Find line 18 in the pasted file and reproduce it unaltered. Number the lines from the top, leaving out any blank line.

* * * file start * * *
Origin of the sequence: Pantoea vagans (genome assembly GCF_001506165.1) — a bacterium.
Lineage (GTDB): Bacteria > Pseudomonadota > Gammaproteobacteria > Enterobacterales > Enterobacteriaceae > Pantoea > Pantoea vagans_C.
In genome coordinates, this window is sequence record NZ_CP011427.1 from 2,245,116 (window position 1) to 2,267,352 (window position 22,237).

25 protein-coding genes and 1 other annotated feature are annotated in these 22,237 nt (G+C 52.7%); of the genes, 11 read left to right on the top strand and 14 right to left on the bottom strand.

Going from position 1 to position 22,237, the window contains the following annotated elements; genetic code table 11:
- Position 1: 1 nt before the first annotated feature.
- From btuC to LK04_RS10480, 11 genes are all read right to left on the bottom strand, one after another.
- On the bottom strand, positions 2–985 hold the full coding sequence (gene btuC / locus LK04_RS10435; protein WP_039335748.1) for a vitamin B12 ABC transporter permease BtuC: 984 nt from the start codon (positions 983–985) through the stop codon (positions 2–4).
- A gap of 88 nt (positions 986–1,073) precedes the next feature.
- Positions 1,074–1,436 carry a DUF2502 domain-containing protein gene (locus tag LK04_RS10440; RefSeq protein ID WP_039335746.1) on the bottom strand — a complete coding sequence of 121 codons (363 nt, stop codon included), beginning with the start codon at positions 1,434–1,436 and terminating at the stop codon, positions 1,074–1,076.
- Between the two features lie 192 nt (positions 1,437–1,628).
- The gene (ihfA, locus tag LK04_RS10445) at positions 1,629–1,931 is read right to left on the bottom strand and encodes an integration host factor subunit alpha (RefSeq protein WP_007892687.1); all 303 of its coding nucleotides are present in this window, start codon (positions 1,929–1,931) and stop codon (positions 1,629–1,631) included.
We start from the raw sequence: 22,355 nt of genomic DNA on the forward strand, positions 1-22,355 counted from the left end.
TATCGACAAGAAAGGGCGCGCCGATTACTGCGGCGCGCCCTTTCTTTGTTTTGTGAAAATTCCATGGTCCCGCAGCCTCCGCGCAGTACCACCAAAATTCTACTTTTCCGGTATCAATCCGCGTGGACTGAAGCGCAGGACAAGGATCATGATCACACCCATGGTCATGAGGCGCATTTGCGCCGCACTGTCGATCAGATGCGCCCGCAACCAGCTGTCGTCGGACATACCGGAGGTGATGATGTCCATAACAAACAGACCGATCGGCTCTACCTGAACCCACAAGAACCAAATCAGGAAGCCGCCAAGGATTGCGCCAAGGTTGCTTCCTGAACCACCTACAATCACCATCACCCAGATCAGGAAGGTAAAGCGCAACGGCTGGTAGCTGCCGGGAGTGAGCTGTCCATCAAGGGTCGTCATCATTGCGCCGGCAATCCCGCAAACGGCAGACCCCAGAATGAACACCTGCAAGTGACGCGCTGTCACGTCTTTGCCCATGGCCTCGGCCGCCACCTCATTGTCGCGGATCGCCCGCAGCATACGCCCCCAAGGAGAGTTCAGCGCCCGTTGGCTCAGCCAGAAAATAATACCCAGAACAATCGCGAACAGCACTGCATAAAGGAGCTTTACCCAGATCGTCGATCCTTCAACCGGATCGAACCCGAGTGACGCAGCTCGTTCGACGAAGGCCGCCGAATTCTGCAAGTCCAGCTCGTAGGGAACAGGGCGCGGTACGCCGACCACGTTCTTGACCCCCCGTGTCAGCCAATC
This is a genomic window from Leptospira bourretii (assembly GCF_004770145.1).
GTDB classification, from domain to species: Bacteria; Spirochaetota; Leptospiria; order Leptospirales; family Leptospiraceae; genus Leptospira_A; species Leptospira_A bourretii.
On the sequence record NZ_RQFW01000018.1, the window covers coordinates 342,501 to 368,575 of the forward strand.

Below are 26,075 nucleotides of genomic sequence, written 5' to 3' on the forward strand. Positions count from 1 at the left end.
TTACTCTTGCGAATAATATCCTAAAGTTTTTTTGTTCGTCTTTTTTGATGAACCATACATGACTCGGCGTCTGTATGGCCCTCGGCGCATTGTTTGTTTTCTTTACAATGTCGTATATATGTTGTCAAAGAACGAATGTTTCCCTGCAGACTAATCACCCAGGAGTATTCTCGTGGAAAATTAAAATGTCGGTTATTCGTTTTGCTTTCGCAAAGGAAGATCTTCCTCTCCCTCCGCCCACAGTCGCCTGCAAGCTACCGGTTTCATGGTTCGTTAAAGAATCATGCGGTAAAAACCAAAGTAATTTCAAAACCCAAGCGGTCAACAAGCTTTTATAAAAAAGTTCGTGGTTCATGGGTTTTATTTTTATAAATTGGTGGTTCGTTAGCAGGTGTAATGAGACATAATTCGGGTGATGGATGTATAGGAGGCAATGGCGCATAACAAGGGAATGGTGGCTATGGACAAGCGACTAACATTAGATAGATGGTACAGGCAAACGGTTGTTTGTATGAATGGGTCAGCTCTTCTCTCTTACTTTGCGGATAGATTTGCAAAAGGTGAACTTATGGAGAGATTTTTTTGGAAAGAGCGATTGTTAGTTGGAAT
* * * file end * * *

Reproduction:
Below are 26,075 nucleotides of genomic sequence, written 5' to 3' on the forward strand. Positions count from 1 at the left end.